Google is officially in the wiki business, with its acquisition of
Financial terms of the deal are not being disclosed, though
according to Google’s FAQ, the deal is officially closed.
According to Kraus, Google had attracted the attention of JotSpot over the
past three years. Google has launched or acquired applications such as Google Spreadsheets and Writely, which are similar in nature to what JotSpot was
“It was pretty apparent that Google shared our vision for how groups of
people can create, manage and share information online,” Kraus wrote in a
blog posting. “Then when we had conversations with people at Google we found
ourselves completing each other’s sentences.
“Joining Google allows us to plug into the resources that only a company of
Google’s scale can offer, like a huge audience, access to world-class datacenters and a team of incredibly smart people,” Kraus added.
As result of being acquired by Google, existing JotSpot customers will no
longer be billed for service. According to Google’s FAQ, “although you will
still have use of the product at your current pricing plan, we won’t charge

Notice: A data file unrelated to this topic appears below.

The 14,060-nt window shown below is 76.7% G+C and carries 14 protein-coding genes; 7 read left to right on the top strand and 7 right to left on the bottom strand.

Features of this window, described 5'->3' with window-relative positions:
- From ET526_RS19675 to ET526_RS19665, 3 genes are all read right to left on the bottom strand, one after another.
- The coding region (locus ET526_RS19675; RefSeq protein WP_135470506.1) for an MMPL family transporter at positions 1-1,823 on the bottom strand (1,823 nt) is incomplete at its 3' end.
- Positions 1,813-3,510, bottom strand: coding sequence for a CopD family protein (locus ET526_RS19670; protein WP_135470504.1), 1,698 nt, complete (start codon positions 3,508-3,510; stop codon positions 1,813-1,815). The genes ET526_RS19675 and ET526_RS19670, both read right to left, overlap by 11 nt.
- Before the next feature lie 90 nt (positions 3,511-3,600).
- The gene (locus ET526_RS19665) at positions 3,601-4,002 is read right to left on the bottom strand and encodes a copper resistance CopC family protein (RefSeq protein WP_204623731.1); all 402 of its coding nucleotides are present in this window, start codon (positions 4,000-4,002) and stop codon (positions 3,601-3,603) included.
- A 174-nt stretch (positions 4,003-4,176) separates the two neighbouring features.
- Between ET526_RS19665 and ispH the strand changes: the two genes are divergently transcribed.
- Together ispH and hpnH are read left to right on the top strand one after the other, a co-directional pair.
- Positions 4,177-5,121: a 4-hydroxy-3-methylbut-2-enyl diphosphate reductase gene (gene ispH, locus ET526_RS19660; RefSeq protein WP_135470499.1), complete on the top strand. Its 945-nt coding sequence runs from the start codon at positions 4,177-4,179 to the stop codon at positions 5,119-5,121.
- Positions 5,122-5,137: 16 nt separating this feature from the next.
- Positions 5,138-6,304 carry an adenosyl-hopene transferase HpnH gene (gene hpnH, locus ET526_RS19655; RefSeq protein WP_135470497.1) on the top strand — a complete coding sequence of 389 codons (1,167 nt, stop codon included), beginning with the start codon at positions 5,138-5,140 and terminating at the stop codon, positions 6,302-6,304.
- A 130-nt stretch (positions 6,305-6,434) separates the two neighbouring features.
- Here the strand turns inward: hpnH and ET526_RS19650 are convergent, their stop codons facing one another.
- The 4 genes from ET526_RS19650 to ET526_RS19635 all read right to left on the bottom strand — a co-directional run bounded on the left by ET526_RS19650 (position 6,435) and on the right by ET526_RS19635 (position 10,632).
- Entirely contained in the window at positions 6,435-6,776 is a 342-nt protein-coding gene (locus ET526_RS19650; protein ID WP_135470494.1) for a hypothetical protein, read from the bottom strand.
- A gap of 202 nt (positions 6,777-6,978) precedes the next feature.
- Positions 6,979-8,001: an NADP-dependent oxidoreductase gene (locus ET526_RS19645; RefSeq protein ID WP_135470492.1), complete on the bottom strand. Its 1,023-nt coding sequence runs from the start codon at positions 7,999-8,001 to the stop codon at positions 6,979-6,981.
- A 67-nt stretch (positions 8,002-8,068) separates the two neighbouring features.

you anymore when your current billing cycle expires.”
JotSpot will also no longer be accepting any new registrations as the wiki
platform moves over to Google’s architecture.
JotSpot has aimed to position itself as more than just a blank screen on which people jot down their ideas, but rather as a
To that end it has included calendaring,
spreadsheet, bug trackers and other applications on top of the wiki engine
that extend the JotSpot platform.
Earlier this year, JotSpot totally revamped its platform with an improved user interface and even more features.
JotSpot has also scored some high-profile wins, among them eBay which has a JotSpot-powered wiki.
Neither Kraus nor the Google FAQ on the acquisition provide any explicit
details as to what JotSpot wiki based service Google may offer in the
“We can’t share all of our plans with you just yet,” Kraus blogged. “But
let’s just say the future looks bright.